Safe, Happy Holidays for Our Pets

Halloween, Thanksgiving and Christmas – three major holidays that generate much excitement, hustle and bustle, and good times with friends and family. 

But what about the furry members of our households?  They don’t understand what’s happening.  Their routine has changed, their world has turned upside down.

Trick or treating on Halloween is so much fun for the kids, but frightening for Fang, in spite of his name.  Thanksgiving is all about sharing food with loved ones, just don’t slip any under the table to begging Buster.  And Christmas!  Oh, the flickering candles, the strings of lights, the trees with their shiny, dangling ornaments.  Bad news for Boots!

All the activity, noise, lights, decorations, strange people coming to the front door and into their homes can trigger high levels of anxiety or fear in animals that can lead to bad behavior, illness or injuries.  The same can apply to pets who are isolated from family activities or are taken to a boarding kennel. 

When planning any activities around the holidays, we must think of our pets, not only to ensure they can maintain a level of familiarity and calmness, but that they remain safe at all times.  No one wants an emergency trip to the vet clinic at any time, but on holidays, veterinary resources may be limited.

It’s wise to have the phone numbers of your regular vet and the closest 24-hour emergency vet in your phone’s contacts as well as posted in a visible place in your house in the event there should be a medical emergency – a time when you’ll be upset and rushing to get help for your pet.  If you’re traveling with pets, plan ahead to have the phone numbers and addresses of vet clinics along the way and where you’ll be staying.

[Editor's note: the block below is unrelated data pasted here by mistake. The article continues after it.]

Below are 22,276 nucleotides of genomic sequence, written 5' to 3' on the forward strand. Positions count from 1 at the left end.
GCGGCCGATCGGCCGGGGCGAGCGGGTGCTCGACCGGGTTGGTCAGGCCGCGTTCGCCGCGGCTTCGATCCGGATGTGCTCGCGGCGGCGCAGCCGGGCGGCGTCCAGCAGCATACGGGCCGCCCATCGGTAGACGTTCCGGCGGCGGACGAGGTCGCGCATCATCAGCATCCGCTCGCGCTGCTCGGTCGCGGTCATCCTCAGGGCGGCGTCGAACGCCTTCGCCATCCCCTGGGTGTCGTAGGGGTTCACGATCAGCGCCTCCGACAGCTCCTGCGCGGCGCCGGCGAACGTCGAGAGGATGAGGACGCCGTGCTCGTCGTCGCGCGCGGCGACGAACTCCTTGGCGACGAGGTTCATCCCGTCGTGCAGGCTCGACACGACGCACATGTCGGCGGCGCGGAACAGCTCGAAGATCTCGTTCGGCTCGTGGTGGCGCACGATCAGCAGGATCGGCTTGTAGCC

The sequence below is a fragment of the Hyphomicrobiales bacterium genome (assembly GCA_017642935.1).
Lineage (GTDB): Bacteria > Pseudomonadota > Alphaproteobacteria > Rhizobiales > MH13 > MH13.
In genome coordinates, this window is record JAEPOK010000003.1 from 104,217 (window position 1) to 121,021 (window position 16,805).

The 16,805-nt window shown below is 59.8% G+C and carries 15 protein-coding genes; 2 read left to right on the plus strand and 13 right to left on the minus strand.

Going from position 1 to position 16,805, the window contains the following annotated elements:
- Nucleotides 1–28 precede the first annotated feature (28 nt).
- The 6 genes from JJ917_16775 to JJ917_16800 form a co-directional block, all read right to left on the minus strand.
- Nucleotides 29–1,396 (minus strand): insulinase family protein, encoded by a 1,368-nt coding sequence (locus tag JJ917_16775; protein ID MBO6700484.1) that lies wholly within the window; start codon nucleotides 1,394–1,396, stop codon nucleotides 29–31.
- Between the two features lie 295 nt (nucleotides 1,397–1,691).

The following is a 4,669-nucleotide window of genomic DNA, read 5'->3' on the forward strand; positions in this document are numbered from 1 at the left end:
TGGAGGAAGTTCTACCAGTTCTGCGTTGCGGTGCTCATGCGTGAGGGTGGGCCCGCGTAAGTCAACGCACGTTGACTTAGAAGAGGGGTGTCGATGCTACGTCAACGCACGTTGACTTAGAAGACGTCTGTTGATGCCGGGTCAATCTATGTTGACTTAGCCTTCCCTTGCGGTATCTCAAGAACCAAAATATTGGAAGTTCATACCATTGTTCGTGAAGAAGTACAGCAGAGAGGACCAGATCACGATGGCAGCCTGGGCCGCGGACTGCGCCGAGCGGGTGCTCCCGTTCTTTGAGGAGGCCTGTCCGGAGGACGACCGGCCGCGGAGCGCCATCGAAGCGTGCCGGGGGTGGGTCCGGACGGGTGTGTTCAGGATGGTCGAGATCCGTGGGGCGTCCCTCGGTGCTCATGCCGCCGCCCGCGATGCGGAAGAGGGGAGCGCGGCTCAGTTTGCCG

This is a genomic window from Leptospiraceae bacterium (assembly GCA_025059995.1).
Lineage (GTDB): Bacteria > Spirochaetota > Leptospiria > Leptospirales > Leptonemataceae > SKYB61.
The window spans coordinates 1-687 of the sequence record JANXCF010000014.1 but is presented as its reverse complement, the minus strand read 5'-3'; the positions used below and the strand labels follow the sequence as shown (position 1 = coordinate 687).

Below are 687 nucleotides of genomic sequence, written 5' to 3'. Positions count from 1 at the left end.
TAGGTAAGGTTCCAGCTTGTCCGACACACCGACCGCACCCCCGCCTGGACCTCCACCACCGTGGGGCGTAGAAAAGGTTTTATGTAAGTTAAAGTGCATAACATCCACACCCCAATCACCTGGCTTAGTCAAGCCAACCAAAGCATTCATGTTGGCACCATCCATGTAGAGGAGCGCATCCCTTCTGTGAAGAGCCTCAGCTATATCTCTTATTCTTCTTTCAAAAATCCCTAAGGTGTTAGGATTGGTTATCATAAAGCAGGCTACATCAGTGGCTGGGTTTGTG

Pets always should wear a collar with a tag containing your contact information.  However, collars can be removed and can break.  

Microchips are permanent, as well as required by more and more municipalities.  It’s important to be sure the chip is registered to someone in your family and the person’s contact information on file with the chip company is current. Also, if your pet should go astray, be prepared to prove to the finder or animal control shelter that he/she is your family member by showing photos, license registration and other papers. 

So, whether Max and Lucy will be home for the holidays or going along on a road trip to Grandma’s house, or spending time at a pet hotel, there are several websites with valuable safety tips to remind us of what we pet parents should and shouldn’t do, not only over the holidays, but always.

Three good sites are:

  • (American Veterinary Medical Association)
  • (petMD, LLC)
  • (American Society for the Prevention of Cruelty to Animals)

Enter the holiday in the search window to find tips, other information, and related articles.

Editor’s note: This article was written by Jean Clement for Foster Army Animal Rescue‘s newsletter, “The Wet Nose News.”